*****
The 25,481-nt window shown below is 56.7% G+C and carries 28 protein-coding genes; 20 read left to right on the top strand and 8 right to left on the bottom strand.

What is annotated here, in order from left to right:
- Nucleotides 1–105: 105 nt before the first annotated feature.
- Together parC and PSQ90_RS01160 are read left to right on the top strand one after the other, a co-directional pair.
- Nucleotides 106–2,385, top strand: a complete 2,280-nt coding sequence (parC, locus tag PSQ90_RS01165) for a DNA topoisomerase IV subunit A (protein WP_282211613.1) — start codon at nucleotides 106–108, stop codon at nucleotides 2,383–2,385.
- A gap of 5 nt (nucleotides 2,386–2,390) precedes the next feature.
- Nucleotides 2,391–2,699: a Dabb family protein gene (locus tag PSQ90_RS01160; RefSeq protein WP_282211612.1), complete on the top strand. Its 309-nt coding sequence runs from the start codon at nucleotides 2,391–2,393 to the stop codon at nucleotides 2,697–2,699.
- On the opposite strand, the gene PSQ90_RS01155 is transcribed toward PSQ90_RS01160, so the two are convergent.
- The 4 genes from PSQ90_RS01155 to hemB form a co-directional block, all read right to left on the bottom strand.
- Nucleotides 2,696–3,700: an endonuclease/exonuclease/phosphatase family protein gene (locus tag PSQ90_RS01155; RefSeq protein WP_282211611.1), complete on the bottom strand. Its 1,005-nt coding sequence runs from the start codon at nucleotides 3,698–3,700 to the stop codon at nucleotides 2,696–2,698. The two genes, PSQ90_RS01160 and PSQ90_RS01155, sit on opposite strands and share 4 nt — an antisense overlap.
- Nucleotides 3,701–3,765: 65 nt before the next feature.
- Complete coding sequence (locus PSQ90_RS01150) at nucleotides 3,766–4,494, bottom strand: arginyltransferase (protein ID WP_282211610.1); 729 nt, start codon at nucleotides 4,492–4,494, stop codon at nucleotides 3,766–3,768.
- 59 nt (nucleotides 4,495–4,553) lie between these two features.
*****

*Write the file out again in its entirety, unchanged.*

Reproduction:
The 25,481-nt window shown below is 56.7% G+C and carries 28 protein-coding genes; 20 read left to right on the top strand and 8 right to left on the bottom strand.

What is annotated here, in order from left to right:
- Nucleotides 1–105: 105 nt before the first annotated feature.
- Together parC and PSQ90_RS01160 are read left to right on the top strand one after the other, a co-directional pair.
- Nucleotides 106–2,385, top strand: a complete 2,280-nt coding sequence (parC, locus tag PSQ90_RS01165) for a DNA topoisomerase IV subunit A (protein WP_282211613.1) — start codon at nucleotides 106–108, stop codon at nucleotides 2,383–2,385.
- A gap of 5 nt (nucleotides 2,386–2,390) precedes the next feature.
- Nucleotides 2,391–2,699: a Dabb family protein gene (locus tag PSQ90_RS01160; RefSeq protein WP_282211612.1), complete on the top strand. Its 309-nt coding sequence runs from the start codon at nucleotides 2,391–2,393 to the stop codon at nucleotides 2,697–2,699.
- On the opposite strand, the gene PSQ90_RS01155 is transcribed toward PSQ90_RS01160, so the two are convergent.
- The 4 genes from PSQ90_RS01155 to hemB form a co-directional block, all read right to left on the bottom strand.
- Nucleotides 2,696–3,700: an endonuclease/exonuclease/phosphatase family protein gene (locus tag PSQ90_RS01155; RefSeq protein WP_282211611.1), complete on the bottom strand. Its 1,005-nt coding sequence runs from the start codon at nucleotides 3,698–3,700 to the stop codon at nucleotides 2,696–2,698. The two genes, PSQ90_RS01160 and PSQ90_RS01155, sit on opposite strands and share 4 nt — an antisense overlap.
- Nucleotides 3,701–3,765: 65 nt before the next feature.
- Complete coding sequence (locus PSQ90_RS01150) at nucleotides 3,766–4,494, bottom strand: arginyltransferase (protein ID WP_282211610.1); 729 nt, start codon at nucleotides 4,492–4,494, stop codon at nucleotides 3,766–3,768.
- 59 nt (nucleotides 4,495–4,553) lie between these two features.